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Publication numberUS5736706 A
Publication typeGrant
Application numberUS 08/707,923
Publication dateApr 7, 1998
Filing dateSep 10, 1996
Priority dateNov 13, 1995
Fee statusPaid
Also published asCA2237402A1, CA2237402C, DE69629940D1, DE69629940T2, EP0871558A1, EP0871558A4, EP0871558B1, WO1997018057A1
Publication number08707923, 707923, US 5736706 A, US 5736706A, US-A-5736706, US5736706 A, US5736706A
InventorsWilliam F. Butler
Original AssigneeQ Care International, Llc
Export CitationBiBTeX, EndNote, RefMan
External Links: USPTO, USPTO Assignment, Espacenet
Method and apparatus for electrically destroying a syringe needle
US 5736706 A
Abstract
A method and apparatus for sterilizing and destroying a syringe needle includes a rotating needle carriage that receives a needle in a loading position. The needle carriage is rotated downwardly to a cut-off position. At the cut-off position, two opposing contact blades pinch the needle, which electrically connects the positive and negative terminals of a battery. Current flows through the contact blades and the needle, thereby melting the needle. A slight further rotation of the needle carriage causes the contact blades to shear the needle. The sheared portion of the needle then falls into a waste compartment in the bottom of the apparatus. When the syringe is removed from the needle carriage, the needle carriage rotates upwardly and returns to the loading position.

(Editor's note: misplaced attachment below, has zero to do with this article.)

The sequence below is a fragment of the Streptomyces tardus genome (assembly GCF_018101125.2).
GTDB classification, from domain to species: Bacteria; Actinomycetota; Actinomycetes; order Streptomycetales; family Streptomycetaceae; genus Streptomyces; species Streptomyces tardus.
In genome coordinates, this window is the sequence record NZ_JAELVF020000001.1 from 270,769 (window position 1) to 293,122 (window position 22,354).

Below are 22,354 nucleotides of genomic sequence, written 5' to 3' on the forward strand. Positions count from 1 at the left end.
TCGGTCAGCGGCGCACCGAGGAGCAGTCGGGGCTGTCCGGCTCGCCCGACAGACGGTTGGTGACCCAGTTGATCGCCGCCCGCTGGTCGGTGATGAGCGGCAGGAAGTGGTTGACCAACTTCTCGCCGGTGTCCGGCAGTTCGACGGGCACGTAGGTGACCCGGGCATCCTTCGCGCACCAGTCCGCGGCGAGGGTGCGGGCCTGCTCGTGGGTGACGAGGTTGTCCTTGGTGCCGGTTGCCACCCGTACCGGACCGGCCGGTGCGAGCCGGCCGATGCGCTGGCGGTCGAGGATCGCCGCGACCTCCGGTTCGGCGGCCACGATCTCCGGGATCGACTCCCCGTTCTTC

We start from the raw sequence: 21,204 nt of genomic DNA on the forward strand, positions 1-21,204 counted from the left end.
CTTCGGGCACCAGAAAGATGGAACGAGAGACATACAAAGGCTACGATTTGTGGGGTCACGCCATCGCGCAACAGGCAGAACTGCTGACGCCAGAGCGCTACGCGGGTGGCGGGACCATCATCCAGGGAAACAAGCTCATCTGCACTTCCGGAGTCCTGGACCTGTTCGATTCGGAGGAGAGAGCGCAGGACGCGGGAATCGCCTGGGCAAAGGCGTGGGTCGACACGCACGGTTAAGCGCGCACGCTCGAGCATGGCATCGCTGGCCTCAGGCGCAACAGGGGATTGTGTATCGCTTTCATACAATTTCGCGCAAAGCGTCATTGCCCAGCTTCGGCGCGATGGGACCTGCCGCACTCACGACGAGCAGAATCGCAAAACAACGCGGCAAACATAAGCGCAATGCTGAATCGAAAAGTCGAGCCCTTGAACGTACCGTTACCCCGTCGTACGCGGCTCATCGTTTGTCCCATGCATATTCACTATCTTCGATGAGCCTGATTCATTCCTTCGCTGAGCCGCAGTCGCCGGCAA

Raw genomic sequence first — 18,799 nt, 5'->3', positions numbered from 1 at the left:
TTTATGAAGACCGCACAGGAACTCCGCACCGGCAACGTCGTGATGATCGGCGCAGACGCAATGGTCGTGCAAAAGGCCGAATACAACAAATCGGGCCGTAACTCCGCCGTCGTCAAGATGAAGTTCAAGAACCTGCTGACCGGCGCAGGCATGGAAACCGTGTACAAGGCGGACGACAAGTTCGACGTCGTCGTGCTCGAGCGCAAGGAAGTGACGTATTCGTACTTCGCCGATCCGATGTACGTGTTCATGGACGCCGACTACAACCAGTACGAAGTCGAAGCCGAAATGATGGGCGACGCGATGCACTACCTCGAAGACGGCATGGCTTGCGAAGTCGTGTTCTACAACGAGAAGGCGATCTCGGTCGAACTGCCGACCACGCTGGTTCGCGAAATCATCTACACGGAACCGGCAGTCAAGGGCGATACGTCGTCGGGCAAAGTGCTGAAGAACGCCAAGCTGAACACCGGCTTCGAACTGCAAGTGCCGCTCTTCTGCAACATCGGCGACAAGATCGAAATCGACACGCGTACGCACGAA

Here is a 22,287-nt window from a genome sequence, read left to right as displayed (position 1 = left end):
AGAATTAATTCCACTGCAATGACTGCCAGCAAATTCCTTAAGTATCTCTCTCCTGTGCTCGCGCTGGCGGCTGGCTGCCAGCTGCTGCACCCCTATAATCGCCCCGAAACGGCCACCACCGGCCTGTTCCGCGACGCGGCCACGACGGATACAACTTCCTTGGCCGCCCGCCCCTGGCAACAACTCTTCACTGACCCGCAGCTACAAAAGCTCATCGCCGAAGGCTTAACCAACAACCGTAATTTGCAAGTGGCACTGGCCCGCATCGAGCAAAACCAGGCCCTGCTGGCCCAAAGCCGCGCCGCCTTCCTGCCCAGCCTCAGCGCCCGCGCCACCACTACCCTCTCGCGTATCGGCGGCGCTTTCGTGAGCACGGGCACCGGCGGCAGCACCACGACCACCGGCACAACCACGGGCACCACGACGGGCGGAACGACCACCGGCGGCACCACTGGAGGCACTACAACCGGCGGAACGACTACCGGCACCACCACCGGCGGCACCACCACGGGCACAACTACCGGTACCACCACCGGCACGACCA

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Claims(20)
What is claimed is:
1. An apparatus for removing the needle portion of a syringe comprising:
a housing;
a needle carriage for receiving a needle in a loading position, said needle carriage being rotatably connected to the housing from the loading position to a cut-off position;
a first contact blade connected to the needle carriage; and
a second contact blade secured within the housing;
wherein said needle carriage and said contact blades are oriented such that when said needle carriage is rotated from the loading position to the cut-off position, the first and second contact blade each contact the needle.